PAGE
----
(5) The Unexamined Life Is Totally Worth Living – You want another classist notion? The idea that “the unexamined life is not worth living.” Philosophy is a luxury. Most people do not have the leisure or the education to examine every freakin’ thing in their life. They don’t ask the “big questions” because they are already struggling to answer questions like “How will I pay the rent?” And really, where the hell do you get off thinking that the question “How can I be certain that other minds really exist?” or “What is the ontological relationship between being and nothingness?” are more important questions than “Where’s supper at?” And what about people with cognitive disabilities who can’t even frame these questions in the first place? Are their lives worth living? Damn right they are.
(7) If you have to do it… you just have to do it. – People will often tell you “If it’s worth doing, it’s worth doing right.” Okay, so the thing is that you have a limited amount of time and energy and there are a lot of things that have to get done in life. Most of them aren’t “worth doing” in some lofty, abstract sense but they are worth doing in the sense that bad things will happen to you if they don’t get done. These things are worth doing badly. In fact, waiting around until you’re ready to do them “right” often means waiting until problems have already emerged. Why not just get on with it? If the leisure fairy comes along later and blesses you with a 28 hour day, then go ahead and redo it “right.” For now, just get over yourself and get ‘er done.
(8) Beyond A Certain Point of Badness, The Worse It is, The Better It Gets – You ever watch Plan 9 From Outer Space? It’s terrible. So terrible that people still watch it decades later, when a lot of much better (albeit still terrible to mediocre) movies have been completely forgotten. Why? Because it’s so bad that it’s broken on through to the other side and you can take pleasure in the badness. Life’s like that.
(9) Nothing is No Good – If a person makes a thing, and other people like that thing, there’s something in it. The problem is that what we do is we form up into these little cliques based on mutual interest, and then we like the same things and talk about how much we like them and how much better the things we like are than the stuff that everybody else likes. This method of social self-ghettoization produces the illusion that the world is full of unmitigated crap, with just a small sliver of really “good” stuff that floats to the top – or more commonly, that gets relegated to some minute sub-culture and ignored by everybody else. If you don’t like something, it’s generally because you’ve never hung out with the kind of people who like it so you’ve never learned what makes it good.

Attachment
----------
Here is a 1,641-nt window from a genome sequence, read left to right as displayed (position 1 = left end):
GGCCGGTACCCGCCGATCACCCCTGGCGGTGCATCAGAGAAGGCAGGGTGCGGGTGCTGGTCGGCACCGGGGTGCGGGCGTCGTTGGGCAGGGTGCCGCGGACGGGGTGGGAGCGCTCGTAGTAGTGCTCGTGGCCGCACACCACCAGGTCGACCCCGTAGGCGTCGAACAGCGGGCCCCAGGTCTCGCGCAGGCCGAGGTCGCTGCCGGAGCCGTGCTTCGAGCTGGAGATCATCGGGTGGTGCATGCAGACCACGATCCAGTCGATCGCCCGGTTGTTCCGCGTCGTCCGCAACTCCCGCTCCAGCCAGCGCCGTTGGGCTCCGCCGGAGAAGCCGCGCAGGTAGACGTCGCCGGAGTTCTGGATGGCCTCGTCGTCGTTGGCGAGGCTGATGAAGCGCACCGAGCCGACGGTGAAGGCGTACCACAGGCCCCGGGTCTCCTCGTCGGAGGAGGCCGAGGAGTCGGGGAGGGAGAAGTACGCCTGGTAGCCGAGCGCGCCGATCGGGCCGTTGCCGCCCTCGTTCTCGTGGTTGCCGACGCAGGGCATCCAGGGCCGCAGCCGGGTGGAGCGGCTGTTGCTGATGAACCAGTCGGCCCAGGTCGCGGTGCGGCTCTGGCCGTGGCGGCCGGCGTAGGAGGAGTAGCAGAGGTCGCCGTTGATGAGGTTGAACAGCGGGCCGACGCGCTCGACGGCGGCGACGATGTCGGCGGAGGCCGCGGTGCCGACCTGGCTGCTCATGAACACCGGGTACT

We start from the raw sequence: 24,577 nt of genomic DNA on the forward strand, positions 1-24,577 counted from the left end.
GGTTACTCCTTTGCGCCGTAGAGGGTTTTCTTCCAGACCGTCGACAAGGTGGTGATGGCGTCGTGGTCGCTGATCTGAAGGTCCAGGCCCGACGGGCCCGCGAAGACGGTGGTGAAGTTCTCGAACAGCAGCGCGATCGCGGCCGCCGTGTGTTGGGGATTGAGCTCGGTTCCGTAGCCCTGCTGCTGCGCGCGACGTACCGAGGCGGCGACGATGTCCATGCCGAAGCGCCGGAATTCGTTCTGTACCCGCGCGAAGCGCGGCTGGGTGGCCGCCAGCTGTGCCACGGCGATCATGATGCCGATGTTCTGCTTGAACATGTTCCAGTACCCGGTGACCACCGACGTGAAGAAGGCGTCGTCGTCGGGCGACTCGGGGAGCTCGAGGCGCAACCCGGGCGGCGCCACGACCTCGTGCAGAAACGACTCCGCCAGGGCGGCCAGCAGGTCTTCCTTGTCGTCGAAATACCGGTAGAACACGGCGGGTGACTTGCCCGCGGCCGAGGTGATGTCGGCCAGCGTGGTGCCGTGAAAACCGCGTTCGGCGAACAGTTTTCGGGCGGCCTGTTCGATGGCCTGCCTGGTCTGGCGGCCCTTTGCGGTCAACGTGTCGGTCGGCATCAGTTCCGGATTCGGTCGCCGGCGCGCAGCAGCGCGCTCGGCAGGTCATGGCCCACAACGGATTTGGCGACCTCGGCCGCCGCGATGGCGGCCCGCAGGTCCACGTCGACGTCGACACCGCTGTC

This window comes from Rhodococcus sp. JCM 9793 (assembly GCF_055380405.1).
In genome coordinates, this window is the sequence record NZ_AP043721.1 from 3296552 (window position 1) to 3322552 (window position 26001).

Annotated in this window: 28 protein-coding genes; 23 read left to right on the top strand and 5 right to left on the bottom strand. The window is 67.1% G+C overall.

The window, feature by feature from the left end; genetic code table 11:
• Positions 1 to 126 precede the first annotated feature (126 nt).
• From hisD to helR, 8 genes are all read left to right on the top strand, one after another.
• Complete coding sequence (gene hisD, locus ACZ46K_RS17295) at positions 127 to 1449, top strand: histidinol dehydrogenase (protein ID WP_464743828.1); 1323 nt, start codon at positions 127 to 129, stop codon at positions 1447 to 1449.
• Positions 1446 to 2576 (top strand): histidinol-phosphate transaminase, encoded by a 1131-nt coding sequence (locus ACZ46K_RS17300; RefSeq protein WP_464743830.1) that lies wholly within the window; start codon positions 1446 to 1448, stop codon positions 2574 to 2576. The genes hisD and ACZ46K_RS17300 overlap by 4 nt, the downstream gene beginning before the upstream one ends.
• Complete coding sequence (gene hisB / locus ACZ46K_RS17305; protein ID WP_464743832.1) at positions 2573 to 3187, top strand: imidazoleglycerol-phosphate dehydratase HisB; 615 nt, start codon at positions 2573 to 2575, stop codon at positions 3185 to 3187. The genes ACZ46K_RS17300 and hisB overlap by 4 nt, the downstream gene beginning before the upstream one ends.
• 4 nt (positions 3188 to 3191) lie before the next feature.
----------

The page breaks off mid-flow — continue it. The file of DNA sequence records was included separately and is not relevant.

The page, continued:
(10) Of Course You’ve Made Poor Decisions – Pretty much everyone spends huge amounts of time and energy trying to produce the illusion that they are doing great, and that they are never a trainwreck. Dude. You’re human. You have fucked up your life. Not just once, but hundreds of times. So has everybody else. You don’t have to come up with excuses to explain how just this one time it was a major exception to the general rule of you being a good, competent, knowledgable and virtuous human being. Nor do you need to sit there stewing in regret about what might have been. If you had your life to live over, knowing what you know now, all this would enable you to do is to make completely different mistakes.
(11) Burn Your Frustrations as Fuel For Your Journey – Do not be mindful and live in the moment. Do not find your centre and act out of the deep serenity that you discover within. There’s a much, much easier way to get things done. You feel like complete garbage and you want to kick someone in the teeth? Stop right there. Put down the cup of ylang-ylang tea and get your legs out of that knot. You’ve got all this valuable aggressive energy bubbling through your system, and you’re just gonna let it dissipate in a slop of good vibes? Seriously. Grab a hoe, get out in the garden and rain bloody vengeance on the weeds. Sing apocalyptic Judas Priest anthems at them as they die. I mean, plants love music, right?
Image credit: me